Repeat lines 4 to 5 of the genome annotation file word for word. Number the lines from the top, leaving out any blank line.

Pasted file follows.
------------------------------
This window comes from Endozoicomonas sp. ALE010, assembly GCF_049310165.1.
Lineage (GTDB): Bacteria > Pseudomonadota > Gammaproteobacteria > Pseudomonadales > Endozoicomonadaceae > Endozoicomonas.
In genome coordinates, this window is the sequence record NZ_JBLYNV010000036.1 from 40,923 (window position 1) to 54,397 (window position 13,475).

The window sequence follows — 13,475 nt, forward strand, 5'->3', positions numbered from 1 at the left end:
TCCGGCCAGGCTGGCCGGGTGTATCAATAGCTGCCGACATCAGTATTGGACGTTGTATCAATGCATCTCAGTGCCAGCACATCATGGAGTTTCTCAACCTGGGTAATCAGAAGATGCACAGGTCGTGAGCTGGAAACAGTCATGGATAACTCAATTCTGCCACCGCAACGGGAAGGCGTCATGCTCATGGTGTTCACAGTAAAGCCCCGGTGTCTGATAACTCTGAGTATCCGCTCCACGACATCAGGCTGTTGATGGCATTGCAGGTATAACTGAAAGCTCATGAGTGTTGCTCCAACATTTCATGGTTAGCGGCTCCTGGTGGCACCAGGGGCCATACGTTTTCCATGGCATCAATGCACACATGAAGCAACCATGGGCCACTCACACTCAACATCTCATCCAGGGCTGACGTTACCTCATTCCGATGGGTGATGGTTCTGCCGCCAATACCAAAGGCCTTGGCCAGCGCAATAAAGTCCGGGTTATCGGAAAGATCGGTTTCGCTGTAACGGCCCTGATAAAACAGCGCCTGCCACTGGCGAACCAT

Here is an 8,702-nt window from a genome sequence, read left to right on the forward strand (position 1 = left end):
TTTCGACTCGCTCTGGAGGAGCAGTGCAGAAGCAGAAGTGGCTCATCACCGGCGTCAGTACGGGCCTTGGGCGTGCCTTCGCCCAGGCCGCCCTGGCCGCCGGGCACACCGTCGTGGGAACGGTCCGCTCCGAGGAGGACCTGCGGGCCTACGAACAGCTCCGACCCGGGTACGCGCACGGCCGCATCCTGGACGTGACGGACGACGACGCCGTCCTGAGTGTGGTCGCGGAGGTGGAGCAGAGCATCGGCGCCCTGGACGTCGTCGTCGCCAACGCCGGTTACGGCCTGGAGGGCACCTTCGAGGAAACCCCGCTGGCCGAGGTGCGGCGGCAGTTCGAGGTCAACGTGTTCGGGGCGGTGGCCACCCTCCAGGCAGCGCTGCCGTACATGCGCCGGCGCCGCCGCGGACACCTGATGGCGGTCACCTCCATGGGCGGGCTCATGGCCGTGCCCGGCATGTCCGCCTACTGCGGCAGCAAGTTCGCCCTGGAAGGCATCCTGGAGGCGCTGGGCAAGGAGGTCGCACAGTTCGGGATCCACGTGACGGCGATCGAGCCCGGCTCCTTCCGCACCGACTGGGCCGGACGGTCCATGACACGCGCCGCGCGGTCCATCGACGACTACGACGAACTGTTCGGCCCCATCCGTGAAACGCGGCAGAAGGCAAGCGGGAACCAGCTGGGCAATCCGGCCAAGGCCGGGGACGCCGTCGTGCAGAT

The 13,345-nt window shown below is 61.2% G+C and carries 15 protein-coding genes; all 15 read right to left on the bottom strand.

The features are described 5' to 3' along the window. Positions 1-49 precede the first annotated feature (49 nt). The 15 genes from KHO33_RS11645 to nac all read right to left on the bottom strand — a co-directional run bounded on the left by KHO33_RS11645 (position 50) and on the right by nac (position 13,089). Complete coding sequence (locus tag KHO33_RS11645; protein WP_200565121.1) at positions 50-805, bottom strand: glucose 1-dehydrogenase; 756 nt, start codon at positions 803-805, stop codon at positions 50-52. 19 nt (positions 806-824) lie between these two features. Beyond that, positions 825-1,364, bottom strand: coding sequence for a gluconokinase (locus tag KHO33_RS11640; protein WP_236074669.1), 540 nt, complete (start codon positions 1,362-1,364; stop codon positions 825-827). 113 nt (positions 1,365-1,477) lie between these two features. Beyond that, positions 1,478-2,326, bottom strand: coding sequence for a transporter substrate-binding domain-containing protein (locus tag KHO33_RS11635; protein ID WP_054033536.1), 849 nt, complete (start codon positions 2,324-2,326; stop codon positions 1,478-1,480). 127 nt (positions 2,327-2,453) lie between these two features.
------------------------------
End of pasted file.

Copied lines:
The window sequence follows — 13,475 nt, forward strand, 5'->3', positions numbered from 1 at the left end:
TCCGGCCAGGCTGGCCGGGTGTATCAATAGCTGCCGACATCAGTATTGGACGTTGTATCAATGCATCTCAGTGCCAGCACATCATGGAGTTTCTCAACCTGGGTAATCAGAAGATGCACAGGTCGTGAGCTGGAAACAGTCATGGATAACTCAATTCTGCCACCGCAACGGGAAGGCGTCATGCTCATGGTGTTCACAGTAAAGCCCCGGTGTCTGATAACTCTGAGTATCCGCTCCACGACATCAGGCTGTTGATGGCATTGCAGGTATAACTGAAAGCTCATGAGTGTTGCTCCAACATTTCATGGTTAGCGGCTCCTGGTGGCACCAGGGGCCATACGTTTTCCATGGCATCAATGCACACATGAAGCAACCATGGGCCACTCACACTCAACATCTCATCCAGGGCTGACGTTACCTCATTCCGATGGGTGATGGTTCTGCCGCCAATACCAAAGGCCTTGGCCAGCGCAATAAAGTCCGGGTTATCGGAAAGATCGGTTTCGCTGTAACGGCCCTGATAAAACAGCGCCTGCCACTGGCGAACCAT